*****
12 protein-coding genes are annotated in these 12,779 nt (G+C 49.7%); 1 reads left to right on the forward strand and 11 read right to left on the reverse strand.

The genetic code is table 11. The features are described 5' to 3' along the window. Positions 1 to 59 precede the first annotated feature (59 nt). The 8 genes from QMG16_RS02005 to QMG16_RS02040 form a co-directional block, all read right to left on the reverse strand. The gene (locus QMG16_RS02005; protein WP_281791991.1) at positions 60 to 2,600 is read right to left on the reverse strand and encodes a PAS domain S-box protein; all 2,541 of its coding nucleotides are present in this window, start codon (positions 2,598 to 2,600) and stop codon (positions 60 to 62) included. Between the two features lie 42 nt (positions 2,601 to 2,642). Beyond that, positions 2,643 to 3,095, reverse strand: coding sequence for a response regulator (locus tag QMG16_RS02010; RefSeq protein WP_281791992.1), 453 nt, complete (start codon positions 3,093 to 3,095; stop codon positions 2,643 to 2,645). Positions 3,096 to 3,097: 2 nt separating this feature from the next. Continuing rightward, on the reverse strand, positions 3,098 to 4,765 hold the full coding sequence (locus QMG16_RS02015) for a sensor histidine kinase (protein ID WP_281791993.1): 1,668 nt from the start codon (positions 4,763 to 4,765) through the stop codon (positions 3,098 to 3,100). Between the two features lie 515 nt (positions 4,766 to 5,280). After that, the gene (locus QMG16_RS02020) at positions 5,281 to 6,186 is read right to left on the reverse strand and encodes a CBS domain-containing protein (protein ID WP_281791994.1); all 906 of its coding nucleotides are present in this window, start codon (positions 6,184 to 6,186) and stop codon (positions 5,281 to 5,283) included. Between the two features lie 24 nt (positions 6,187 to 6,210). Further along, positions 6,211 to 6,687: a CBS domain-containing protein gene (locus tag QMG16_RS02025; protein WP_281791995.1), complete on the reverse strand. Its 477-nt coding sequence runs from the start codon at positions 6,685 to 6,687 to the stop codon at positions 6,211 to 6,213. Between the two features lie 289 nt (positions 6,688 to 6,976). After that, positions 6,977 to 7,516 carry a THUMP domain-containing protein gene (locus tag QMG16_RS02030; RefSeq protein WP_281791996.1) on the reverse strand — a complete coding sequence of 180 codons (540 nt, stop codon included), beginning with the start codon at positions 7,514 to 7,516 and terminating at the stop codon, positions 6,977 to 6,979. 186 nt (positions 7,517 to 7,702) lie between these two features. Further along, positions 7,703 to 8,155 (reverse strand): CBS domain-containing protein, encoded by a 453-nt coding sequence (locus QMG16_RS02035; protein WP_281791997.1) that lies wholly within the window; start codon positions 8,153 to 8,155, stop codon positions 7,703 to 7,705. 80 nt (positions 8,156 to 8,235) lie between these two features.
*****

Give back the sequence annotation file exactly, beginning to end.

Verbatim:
12 protein-coding genes are annotated in these 12,779 nt (G+C 49.7%); 1 reads left to right on the forward strand and 11 read right to left on the reverse strand.

The genetic code is table 11. The features are described 5' to 3' along the window. Positions 1 to 59 precede the first annotated feature (59 nt). The 8 genes from QMG16_RS02005 to QMG16_RS02040 form a co-directional block, all read right to left on the reverse strand. The gene (locus QMG16_RS02005; protein WP_281791991.1) at positions 60 to 2,600 is read right to left on the reverse strand and encodes a PAS domain S-box protein; all 2,541 of its coding nucleotides are present in this window, start codon (positions 2,598 to 2,600) and stop codon (positions 60 to 62) included. Between the two features lie 42 nt (positions 2,601 to 2,642). Beyond that, positions 2,643 to 3,095, reverse strand: coding sequence for a response regulator (locus tag QMG16_RS02010; RefSeq protein WP_281791992.1), 453 nt, complete (start codon positions 3,093 to 3,095; stop codon positions 2,643 to 2,645). Positions 3,096 to 3,097: 2 nt separating this feature from the next. Continuing rightward, on the reverse strand, positions 3,098 to 4,765 hold the full coding sequence (locus QMG16_RS02015) for a sensor histidine kinase (protein ID WP_281791993.1): 1,668 nt from the start codon (positions 4,763 to 4,765) through the stop codon (positions 3,098 to 3,100). Between the two features lie 515 nt (positions 4,766 to 5,280). After that, the gene (locus QMG16_RS02020) at positions 5,281 to 6,186 is read right to left on the reverse strand and encodes a CBS domain-containing protein (protein ID WP_281791994.1); all 906 of its coding nucleotides are present in this window, start codon (positions 6,184 to 6,186) and stop codon (positions 5,281 to 5,283) included. Between the two features lie 24 nt (positions 6,187 to 6,210). Further along, positions 6,211 to 6,687: a CBS domain-containing protein gene (locus tag QMG16_RS02025; protein WP_281791995.1), complete on the reverse strand. Its 477-nt coding sequence runs from the start codon at positions 6,685 to 6,687 to the stop codon at positions 6,211 to 6,213. Between the two features lie 289 nt (positions 6,688 to 6,976). After that, positions 6,977 to 7,516 carry a THUMP domain-containing protein gene (locus tag QMG16_RS02030; RefSeq protein WP_281791996.1) on the reverse strand — a complete coding sequence of 180 codons (540 nt, stop codon included), beginning with the start codon at positions 7,514 to 7,516 and terminating at the stop codon, positions 6,977 to 6,979. 186 nt (positions 7,517 to 7,702) lie between these two features. Further along, positions 7,703 to 8,155 (reverse strand): CBS domain-containing protein, encoded by a 453-nt coding sequence (locus QMG16_RS02035; protein WP_281791997.1) that lies wholly within the window; start codon positions 8,153 to 8,155, stop codon positions 7,703 to 7,705. 80 nt (positions 8,156 to 8,235) lie between these two features.